Date of Award


Degree Type


Degree Name

Doctor of Philosophy




Dr. Kim Baines


In this thesis, various aspects of E=C compound reactivity are reported. Alkyne addition to three different phosphaalkenes and a germene has been investigated. The results were compared to those reported from previous work on the addition of alkynes to silenes. Formal [2+2] cycloaddition does not appear to be a general pathway for the addition of alkynes to E=C compounds. Some cycloadducts were observed; however, ene-addition and CH-insertion of the terminal alkynyl bond across the E=C bond were also prominent. The favoured pathway of addition depends heavily on the polarity of the E=C bond, which varies with the main group element (E) and the electronic nature of the substituents.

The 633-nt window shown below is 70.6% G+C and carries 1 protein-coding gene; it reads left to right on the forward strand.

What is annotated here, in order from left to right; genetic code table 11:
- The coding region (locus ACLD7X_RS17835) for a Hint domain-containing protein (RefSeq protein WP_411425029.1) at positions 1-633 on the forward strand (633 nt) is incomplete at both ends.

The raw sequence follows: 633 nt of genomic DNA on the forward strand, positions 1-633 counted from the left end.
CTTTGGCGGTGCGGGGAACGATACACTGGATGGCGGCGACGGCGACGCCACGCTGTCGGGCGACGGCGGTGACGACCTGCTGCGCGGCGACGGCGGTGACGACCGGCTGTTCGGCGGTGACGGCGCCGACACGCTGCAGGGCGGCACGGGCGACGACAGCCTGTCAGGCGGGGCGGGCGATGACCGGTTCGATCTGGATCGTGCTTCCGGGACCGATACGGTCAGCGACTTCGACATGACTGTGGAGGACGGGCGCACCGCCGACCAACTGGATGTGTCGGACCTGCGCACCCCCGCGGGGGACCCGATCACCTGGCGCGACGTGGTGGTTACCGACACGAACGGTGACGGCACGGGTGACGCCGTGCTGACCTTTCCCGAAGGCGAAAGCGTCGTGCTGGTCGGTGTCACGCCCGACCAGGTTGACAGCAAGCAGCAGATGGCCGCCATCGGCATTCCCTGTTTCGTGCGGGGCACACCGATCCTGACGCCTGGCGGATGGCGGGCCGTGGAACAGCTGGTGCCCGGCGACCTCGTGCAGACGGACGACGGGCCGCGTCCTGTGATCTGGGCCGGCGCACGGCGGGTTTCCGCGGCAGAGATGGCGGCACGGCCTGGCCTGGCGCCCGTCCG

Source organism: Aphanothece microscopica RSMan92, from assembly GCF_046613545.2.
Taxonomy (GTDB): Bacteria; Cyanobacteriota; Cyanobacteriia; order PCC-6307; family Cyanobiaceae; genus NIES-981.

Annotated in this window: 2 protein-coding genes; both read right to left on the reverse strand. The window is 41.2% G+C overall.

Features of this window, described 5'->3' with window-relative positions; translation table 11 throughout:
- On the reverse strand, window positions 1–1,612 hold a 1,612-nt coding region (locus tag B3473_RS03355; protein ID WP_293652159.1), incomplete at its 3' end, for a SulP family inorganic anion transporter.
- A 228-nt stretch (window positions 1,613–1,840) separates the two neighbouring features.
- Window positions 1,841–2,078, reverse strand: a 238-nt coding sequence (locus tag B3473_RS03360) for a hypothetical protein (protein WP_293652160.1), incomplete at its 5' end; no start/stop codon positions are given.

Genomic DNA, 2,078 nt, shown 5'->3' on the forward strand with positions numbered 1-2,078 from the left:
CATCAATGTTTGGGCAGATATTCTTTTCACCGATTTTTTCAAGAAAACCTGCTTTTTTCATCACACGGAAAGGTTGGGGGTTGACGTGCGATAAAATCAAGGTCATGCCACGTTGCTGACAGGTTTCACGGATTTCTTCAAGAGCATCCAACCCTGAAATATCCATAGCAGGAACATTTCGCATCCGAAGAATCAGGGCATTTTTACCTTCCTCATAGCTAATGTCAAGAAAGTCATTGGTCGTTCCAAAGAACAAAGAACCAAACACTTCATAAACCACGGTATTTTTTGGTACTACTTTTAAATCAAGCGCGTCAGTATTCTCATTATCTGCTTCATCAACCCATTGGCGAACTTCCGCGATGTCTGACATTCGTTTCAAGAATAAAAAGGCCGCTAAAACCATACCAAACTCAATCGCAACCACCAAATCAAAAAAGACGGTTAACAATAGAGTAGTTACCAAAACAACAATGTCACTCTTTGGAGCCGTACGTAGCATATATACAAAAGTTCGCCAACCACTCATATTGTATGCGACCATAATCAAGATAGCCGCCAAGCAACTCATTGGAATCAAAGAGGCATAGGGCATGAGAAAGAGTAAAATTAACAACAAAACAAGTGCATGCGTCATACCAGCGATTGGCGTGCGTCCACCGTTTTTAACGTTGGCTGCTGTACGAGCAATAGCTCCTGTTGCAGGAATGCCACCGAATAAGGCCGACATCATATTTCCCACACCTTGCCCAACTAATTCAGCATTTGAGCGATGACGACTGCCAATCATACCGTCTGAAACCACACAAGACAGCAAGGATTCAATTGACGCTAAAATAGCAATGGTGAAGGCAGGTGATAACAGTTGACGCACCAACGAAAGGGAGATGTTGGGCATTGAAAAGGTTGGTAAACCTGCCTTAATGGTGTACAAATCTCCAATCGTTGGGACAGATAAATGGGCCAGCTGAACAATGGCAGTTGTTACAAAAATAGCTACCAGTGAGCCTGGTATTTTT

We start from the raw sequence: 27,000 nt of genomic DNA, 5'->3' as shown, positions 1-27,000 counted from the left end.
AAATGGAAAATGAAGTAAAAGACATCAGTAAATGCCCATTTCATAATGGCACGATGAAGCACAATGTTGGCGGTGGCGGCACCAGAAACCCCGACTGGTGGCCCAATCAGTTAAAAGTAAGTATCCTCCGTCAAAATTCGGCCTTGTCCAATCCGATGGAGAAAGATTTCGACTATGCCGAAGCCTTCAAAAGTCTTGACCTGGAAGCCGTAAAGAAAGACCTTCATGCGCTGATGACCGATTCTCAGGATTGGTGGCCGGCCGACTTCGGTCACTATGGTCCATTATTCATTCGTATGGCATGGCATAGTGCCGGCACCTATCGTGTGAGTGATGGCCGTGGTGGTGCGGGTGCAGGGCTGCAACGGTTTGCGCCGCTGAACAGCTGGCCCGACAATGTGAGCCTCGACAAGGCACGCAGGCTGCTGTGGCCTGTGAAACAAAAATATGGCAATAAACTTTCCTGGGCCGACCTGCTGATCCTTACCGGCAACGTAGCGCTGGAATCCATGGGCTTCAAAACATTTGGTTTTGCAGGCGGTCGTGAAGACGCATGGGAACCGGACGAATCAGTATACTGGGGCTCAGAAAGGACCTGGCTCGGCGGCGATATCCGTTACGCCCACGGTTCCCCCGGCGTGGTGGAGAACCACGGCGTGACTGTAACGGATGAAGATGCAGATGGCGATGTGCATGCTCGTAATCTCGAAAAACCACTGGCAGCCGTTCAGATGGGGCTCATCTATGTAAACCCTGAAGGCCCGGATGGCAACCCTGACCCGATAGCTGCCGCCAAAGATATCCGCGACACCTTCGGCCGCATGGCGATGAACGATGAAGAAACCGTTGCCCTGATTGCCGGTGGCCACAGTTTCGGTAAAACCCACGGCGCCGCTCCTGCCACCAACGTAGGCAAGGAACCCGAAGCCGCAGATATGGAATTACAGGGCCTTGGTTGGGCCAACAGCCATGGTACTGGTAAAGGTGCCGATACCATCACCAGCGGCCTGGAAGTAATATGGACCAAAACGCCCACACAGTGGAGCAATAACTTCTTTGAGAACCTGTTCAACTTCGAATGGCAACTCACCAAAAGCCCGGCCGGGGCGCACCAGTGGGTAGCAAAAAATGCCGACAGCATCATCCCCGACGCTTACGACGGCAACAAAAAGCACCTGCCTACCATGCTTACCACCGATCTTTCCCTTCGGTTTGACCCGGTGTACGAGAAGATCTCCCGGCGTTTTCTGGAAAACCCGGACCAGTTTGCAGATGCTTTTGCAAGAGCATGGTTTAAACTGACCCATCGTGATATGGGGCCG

Alkyne cycloaddition and CH-insertion pathways were modeled for silenes and germenes using computational chemistry. Cycloaddition involving the formation of a diradical intermediate was found to be the lowest energy pathway for both silenes and germenes.

Addition polymerization o f a silene, Mes2Si=C(H)CH2® u , and germene, Mes2Ge=C(H)CH2fBu, has also been investigated. The use of anionic and radical initiators is reported. The polymers contain a regularly alternating metalloid-carbon backbone.

Conditions for the living anionic polymerization of Mes2Ge=C(H)CH2iBu have been explored. Low molecular weight polygermene can be synthesized in a controlled fashion in an ether-THF cosolvent using iBuLi as the initiator. The conditions developed

for the radical polymerization of Mes2Ge=C(H)CH2tBu have been applied to the synthesis of germene-styrene copolymers.


Addition Polymerization Alkyne Addition CH-Insertion Copolymer Cycloaddition 1,2-Dihydrophosphinine DFT

Ene-addition Germacyc lobutene Germene Germylacetylene Inorganic Polymer Mechanism Phosphaalkene Polycarbogermane Polycarbosilane Silacyclobutene Silene



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